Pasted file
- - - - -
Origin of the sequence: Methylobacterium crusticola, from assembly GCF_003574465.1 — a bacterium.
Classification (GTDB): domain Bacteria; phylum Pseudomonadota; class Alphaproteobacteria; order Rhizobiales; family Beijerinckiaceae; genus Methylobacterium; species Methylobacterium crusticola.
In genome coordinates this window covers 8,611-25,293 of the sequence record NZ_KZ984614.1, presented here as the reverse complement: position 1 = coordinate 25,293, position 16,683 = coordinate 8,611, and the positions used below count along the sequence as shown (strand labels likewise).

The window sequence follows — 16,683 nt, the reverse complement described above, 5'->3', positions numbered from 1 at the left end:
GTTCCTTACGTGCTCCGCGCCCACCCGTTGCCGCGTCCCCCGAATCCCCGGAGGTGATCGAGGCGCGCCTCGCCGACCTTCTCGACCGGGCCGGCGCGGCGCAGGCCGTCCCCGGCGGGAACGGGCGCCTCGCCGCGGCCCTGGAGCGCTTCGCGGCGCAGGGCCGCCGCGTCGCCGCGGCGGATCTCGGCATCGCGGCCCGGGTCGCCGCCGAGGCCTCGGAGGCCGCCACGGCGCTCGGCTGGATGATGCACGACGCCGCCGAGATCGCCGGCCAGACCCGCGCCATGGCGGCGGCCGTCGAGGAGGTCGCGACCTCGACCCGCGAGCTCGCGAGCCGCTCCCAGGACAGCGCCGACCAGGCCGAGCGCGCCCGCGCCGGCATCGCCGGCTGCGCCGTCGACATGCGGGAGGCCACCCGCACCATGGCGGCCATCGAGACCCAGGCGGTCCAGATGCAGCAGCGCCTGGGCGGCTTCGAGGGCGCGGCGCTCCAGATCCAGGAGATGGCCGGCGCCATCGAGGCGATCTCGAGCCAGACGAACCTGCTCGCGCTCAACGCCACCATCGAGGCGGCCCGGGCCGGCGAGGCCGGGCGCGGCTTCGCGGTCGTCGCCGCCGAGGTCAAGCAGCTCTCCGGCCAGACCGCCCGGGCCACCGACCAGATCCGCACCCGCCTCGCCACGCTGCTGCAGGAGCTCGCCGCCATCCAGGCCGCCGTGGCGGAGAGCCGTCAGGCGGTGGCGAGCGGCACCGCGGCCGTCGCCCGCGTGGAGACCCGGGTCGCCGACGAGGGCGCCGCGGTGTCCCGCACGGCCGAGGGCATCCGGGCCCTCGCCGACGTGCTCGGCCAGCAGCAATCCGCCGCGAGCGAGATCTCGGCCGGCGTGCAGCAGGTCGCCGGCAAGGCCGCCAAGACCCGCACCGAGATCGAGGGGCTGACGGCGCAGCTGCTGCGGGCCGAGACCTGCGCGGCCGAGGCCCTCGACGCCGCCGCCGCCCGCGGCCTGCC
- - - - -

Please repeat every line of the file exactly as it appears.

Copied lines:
Origin of the sequence: Methylobacterium crusticola, from assembly GCF_003574465.1 — a bacterium.
Classification (GTDB): domain Bacteria; phylum Pseudomonadota; class Alphaproteobacteria; order Rhizobiales; family Beijerinckiaceae; genus Methylobacterium; species Methylobacterium crusticola.
In genome coordinates this window covers 8,611-25,293 of the sequence record NZ_KZ984614.1, presented here as the reverse complement: position 1 = coordinate 25,293, position 16,683 = coordinate 8,611, and the positions used below count along the sequence as shown (strand labels likewise).

The window sequence follows — 16,683 nt, the reverse complement described above, 5'->3', positions numbered from 1 at the left end:
GTTCCTTACGTGCTCCGCGCCCACCCGTTGCCGCGTCCCCCGAATCCCCGGAGGTGATCGAGGCGCGCCTCGCCGACCTTCTCGACCGGGCCGGCGCGGCGCAGGCCGTCCCCGGCGGGAACGGGCGCCTCGCCGCGGCCCTGGAGCGCTTCGCGGCGCAGGGCCGCCGCGTCGCCGCGGCGGATCTCGGCATCGCGGCCCGGGTCGCCGCCGAGGCCTCGGAGGCCGCCACGGCGCTCGGCTGGATGATGCACGACGCCGCCGAGATCGCCGGCCAGACCCGCGCCATGGCGGCGGCCGTCGAGGAGGTCGCGACCTCGACCCGCGAGCTCGCGAGCCGCTCCCAGGACAGCGCCGACCAGGCCGAGCGCGCCCGCGCCGGCATCGCCGGCTGCGCCGTCGACATGCGGGAGGCCACCCGCACCATGGCGGCCATCGAGACCCAGGCGGTCCAGATGCAGCAGCGCCTGGGCGGCTTCGAGGGCGCGGCGCTCCAGATCCAGGAGATGGCCGGCGCCATCGAGGCGATCTCGAGCCAGACGAACCTGCTCGCGCTCAACGCCACCATCGAGGCGGCCCGGGCCGGCGAGGCCGGGCGCGGCTTCGCGGTCGTCGCCGCCGAGGTCAAGCAGCTCTCCGGCCAGACCGCCCGGGCCACCGACCAGATCCGCACCCGCCTCGCCACGCTGCTGCAGGAGCTCGCCGCCATCCAGGCCGCCGTGGCGGAGAGCCGTCAGGCGGTGGCGAGCGGCACCGCGGCCGTCGCCCGCGTGGAGACCCGGGTCGCCGACGAGGGCGCCGCGGTGTCCCGCACGGCCGAGGGCATCCGGGCCCTCGCCGACGTGCTCGGCCAGCAGCAATCCGCCGCGAGCGAGATCTCGGCCGGCGTGCAGCAGGTCGCCGGCAAGGCCGCCAAGACCCGCACCGAGATCGAGGGGCTGACGGCGCAGCTGCTGCGGGCCGAGACCTGCGCGGCCGAGGCCCTCGACGCCGCCGCCGCCCGCGGCCTGCC